For years Ohioans have watched states from Kentucky to New Jersey to Colorado and many in between pass legislation to modernize their bail systems. While public conversation and stakeholder interest has been high, Ohio hasn’t crossed the finish line. But that doesn’t mean we can’t, and it’s time to remember what bail reform would actually do for all Ohioans.
On any given day, as many as 12,000 people, or about 60% in Ohio jails, have not been sentenced. These legally innocent people largely remain behind bars simply because they cannot afford their cash bail. This is the essence of wealth-based detention, and it does nothing to promote public safety. But it does harm families, communities, and the fabric of Ohio.
Long wait times in jail create long-term, devastating consequences even for individuals later found innocent. Our criminal legal system shouldn’t be set up to punish and create instability for any of us, but certainly not for people who are legally innocent and awaiting sentencing. Unfortunately, that’s exactly how our pretrial system currently operates. Fortunately, Senate Bill 182 and House Bill 315, bipartisan, companion bail reform legislation, is making its way through the Ohio Statehouse.
Senators McColley and Steve Huffman, along with Representatives David Leland and Brett Hillyer and 46 cosponsors are leading this effort. This legislation rightly focuses on key provisions to ensure people don’t languish in jail simply because they can’t afford their cash bail while upholding and prioritizing public safety.
The bills accomplish this by creating a release path so most people can go home within 24 hours unless the judge or prosecutor is concerned that someone might miss a court date or if they raise considerable public safety concerns. In that case, a detention or conditions of release hearing could be set within 48-72 hours depending on the charge. These hearings would include access to counsel, and if cash bail is set, the defendant’s ability to pay must be considered.
These common-sense policy solutions will greatly benefit Ohio communities and save the state hundreds of millions of dollars.
Under the proposed legislation, Ohio would be a healthier place. The size of one’s wallet should not determine their freedom, especially when we know policies that enforce the vicious cycle of criminalization of poverty harms us all. Each day in jail jeopardizes an individual’s employment, housing, home life, and community connections.
Policy Matter Ohio’s 2021 report, Bail reform will make Ohioan’s healthier, notes that “one clear impact of pretrial incarceration is an increase in mental stressors, such as the threat of job loss, separation from family, and the trauma of incarceration. These and other environmental and personal factors can degrade the mental health of individuals who are incarcerated while they await trial.”
This report also highlights the negative effects on the children of those who are incarcerated. The stress of not knowing when or if their parents will come back home can even cause greater stress compared to longer post-conviction sentences.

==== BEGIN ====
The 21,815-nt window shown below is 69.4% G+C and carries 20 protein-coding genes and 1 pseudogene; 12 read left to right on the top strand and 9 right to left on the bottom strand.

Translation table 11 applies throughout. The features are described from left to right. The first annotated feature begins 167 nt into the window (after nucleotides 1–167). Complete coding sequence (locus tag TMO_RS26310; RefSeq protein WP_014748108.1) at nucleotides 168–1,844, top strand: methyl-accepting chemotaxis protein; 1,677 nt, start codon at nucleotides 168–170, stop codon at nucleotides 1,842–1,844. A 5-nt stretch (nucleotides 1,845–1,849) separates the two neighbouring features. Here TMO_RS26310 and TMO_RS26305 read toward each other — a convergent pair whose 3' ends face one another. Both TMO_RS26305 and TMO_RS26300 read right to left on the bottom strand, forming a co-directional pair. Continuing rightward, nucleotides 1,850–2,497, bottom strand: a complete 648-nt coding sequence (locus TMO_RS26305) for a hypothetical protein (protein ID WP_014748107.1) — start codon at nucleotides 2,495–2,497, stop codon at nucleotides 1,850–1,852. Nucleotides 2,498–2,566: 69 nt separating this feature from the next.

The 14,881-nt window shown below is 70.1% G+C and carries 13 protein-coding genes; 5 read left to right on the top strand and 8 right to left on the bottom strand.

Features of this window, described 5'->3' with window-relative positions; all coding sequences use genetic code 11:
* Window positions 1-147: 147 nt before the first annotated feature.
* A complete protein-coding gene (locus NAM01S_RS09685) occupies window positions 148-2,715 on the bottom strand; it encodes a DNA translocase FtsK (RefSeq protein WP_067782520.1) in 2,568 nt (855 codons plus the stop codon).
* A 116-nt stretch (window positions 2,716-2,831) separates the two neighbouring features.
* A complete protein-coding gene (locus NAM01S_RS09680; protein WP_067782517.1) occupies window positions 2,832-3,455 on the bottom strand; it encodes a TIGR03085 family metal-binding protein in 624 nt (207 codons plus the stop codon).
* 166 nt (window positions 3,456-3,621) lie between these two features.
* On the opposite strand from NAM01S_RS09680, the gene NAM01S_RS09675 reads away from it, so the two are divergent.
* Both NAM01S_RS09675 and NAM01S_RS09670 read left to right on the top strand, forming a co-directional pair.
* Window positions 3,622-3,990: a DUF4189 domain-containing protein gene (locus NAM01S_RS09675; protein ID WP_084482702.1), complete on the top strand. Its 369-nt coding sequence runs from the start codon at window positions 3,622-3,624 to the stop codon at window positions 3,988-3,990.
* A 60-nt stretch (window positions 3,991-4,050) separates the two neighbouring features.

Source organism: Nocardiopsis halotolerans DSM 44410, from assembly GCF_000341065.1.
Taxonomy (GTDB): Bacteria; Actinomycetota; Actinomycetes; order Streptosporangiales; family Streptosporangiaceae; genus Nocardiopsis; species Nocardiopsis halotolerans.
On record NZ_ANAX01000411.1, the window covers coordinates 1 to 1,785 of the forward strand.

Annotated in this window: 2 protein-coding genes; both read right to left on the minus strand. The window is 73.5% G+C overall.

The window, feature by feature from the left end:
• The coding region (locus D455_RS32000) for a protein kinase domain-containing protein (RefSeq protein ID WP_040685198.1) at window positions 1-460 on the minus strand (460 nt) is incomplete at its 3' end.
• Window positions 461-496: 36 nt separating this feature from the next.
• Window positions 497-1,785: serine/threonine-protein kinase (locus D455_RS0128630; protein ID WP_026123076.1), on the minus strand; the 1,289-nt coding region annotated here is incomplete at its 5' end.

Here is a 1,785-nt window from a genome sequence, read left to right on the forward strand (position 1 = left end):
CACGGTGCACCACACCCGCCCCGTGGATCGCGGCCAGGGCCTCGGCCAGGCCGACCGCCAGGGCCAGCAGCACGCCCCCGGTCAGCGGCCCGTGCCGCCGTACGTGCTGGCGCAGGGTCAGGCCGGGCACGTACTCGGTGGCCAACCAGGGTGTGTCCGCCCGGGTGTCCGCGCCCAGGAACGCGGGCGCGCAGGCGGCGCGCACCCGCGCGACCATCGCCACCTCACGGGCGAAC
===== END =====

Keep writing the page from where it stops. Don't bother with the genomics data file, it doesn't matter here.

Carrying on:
Research in Ohio also mirrors what we see nationwide. People held pretrial are more likely to be convicted than those charged with the same crime but released shortly after arrest, and they are more likely to be sentenced to jail or prison, and for longer terms.
Furthermore, there is a big misconception about who is in our jails and why. A 2020 ACLU of Ohio study of four counties revealed that 63% of people held pretrial were accused of a misdemeanor or a non-person felony. Most of these people should be at home with their families rather than in a jail cell. The cash bail system unfairly punishes people who don’t have money, simply because they don’t have money.
Ohio’s overreliance on cash bail costs our communities in ways we cannot quantify. Bail reform will undoubtedly help families and communities maintain stability. That’s why over 70 organizations and individuals support these efforts across Ohio. It’s not just social justice advocates – people from faith to academia, and even law enforcement, have all taken a seat at the table.
True bail reform, like that of Senate Bill 182 and House Bill 315, promotes public safety, ends wealth-based detention, and allows more people to be at home with their families before their trial date strengthening the fabric of Ohio. The evidence is clear, bail reform is a win-win, and the time for bail reform is now.
Jocelyn Rosnick is the Policy Director for the ACLU of Ohio. She joined the ACLU of Ohio staff in 2012, where she has used her legal, communications, and organizing skills to move between departments and work on a variety of high-level projects. In addition to her work with the ACLU, she coordinates the Ohio Chapter of the National Lawyers Guild which trains individuals to be legal observers at demonstrations in order to safeguard protestor’s constitutional rights. Jocelyn received her B.A. in sociology with an emphasis on social inequality from West Virginia University. Although a Mountaineer at heart, Jocelyn moved to Cleveland to attend Case Western Reserve University School of Law, where she received her Juris Doctor in 2012.
This commentary was republished from the Ohio Capital Journal under a Creative Commons license.
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